13. Next to last, get the first things first: what can pastors, laity, and local congregations do to make disciples of Jesus Christ for the transformation of the world? That is our true mission. The answer from the Call to Action, the Connectional Table, and the Council of Bishops, supported by the most extensive research in our history, is to focus on strengthening existing congregations and starting new congregations. I absolutely agree. My paper suggests one strategy to make sure that local congregations use their money most effectively for the current and future health our entire denomination to fulfill our mission.

14. An invitation to Jeremy and all the readers of his blog, answer this question: what are you doing in your local setting to strengthen congregations and create new congregations? How does the use of your money help or hinder that effort? I look forward to your answers.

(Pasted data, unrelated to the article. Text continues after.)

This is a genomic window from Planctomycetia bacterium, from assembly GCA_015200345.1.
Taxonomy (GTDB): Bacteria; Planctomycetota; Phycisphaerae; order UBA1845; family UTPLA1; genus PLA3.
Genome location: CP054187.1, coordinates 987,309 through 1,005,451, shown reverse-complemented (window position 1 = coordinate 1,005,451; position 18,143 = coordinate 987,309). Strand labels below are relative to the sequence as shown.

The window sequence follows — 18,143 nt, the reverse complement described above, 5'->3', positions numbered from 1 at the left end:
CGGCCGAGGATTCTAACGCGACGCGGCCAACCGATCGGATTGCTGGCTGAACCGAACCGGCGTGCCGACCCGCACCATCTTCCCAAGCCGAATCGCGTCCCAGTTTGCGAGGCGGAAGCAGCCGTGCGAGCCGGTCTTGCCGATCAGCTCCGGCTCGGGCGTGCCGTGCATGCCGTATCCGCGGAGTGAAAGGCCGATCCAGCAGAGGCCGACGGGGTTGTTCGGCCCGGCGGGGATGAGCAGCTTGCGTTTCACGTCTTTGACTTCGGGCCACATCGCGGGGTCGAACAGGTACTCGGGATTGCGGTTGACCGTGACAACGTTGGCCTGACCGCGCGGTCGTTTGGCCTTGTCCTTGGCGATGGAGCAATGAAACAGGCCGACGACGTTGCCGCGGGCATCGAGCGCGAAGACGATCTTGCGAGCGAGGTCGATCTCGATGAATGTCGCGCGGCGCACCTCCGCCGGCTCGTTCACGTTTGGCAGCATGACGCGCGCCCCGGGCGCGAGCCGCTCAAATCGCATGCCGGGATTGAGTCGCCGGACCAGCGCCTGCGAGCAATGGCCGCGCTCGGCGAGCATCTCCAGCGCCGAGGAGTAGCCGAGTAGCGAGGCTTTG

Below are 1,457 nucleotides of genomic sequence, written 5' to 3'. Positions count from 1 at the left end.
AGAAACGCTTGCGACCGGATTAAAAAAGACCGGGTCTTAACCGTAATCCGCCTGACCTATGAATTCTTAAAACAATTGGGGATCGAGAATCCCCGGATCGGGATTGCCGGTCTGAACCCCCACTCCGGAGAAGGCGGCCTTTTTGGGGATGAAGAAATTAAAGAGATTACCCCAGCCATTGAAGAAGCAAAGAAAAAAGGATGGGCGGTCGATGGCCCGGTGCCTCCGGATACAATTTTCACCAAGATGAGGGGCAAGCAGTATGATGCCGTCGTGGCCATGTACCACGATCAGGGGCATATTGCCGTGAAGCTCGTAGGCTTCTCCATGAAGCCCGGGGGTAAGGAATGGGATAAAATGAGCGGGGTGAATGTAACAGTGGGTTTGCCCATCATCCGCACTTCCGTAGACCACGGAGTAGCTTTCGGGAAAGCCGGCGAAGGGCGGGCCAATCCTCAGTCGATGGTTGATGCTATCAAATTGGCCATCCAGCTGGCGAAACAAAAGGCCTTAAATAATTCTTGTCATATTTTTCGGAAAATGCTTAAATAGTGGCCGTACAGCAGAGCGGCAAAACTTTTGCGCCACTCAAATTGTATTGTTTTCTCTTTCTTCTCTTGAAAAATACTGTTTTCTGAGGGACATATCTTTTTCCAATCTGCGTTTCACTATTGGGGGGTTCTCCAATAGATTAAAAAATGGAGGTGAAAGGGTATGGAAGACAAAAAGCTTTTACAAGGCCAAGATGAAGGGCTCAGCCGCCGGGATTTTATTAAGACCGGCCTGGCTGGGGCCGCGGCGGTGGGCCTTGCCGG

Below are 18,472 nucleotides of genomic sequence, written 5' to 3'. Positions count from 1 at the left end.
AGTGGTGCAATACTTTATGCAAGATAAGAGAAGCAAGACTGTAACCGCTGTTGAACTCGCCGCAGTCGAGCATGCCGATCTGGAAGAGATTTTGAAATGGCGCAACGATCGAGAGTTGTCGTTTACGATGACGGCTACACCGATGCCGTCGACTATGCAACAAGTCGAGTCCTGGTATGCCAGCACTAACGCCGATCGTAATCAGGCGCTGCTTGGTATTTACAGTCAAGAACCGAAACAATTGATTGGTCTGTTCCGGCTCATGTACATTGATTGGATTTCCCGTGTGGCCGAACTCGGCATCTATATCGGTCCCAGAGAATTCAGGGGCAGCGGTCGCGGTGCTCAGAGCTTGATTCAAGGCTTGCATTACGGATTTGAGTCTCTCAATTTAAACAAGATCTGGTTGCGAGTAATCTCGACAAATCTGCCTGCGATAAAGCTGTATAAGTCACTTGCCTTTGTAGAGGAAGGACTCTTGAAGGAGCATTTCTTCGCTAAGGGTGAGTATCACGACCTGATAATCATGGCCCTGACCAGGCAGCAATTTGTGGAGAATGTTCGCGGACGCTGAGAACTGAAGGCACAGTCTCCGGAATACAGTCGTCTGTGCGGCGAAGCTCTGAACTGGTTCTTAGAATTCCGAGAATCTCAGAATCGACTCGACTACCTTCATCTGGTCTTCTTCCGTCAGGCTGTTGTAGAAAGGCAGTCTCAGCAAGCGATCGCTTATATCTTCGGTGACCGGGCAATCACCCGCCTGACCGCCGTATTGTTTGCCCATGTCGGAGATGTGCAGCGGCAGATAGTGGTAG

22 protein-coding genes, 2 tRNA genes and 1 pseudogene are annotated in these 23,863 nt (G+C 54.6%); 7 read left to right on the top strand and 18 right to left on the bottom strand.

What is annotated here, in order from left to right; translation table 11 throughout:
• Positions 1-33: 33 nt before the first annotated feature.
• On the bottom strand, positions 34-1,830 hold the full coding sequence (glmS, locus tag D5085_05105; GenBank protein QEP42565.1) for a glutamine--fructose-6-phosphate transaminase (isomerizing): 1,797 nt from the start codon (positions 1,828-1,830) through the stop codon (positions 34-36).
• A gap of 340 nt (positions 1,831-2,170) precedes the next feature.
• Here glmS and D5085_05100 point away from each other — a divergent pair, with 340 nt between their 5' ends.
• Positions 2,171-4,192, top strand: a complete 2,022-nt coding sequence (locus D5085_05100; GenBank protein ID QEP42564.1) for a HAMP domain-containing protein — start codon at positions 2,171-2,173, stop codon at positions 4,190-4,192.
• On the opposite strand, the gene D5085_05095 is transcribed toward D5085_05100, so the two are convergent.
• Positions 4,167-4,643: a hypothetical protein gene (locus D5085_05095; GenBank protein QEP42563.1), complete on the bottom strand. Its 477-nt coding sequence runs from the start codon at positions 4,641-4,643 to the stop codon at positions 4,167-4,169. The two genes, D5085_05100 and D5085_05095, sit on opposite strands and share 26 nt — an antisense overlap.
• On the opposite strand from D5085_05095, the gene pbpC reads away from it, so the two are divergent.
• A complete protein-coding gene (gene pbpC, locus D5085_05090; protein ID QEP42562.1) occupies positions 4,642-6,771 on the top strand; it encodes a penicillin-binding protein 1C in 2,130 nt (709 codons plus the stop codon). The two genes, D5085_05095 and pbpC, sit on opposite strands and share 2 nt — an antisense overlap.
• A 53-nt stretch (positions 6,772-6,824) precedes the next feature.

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Church-Directed Allocations vs. Proportional Allocations

A Strategy for United Methodist Congregations
in the Western North Carolina Annual Conference
to Focus Apportionments to Make Disciples of Jesus Christ

Andy Langford

How may your congregation direct its financial apportionments to best fulfill Jesus’ commandment to make disciples of Jesus Christ? How may you help the Western North Carolina Conference fulfill its vision to strengthen vital congregations?

Each year, your congregation is notified about the total financial apportionments for your District, our Western North Carolina Conference, the Southeast Jurisdiction, and the general ministries of The United Methodist Church. In many congregations, the total apportionments range from 10% to 20% of the total budget of a congregation.

Most congregations consider all these separate apportionments as one lump sum. The apportionments, however, consist of at least fifteen separate funds from four different levels of our denomination.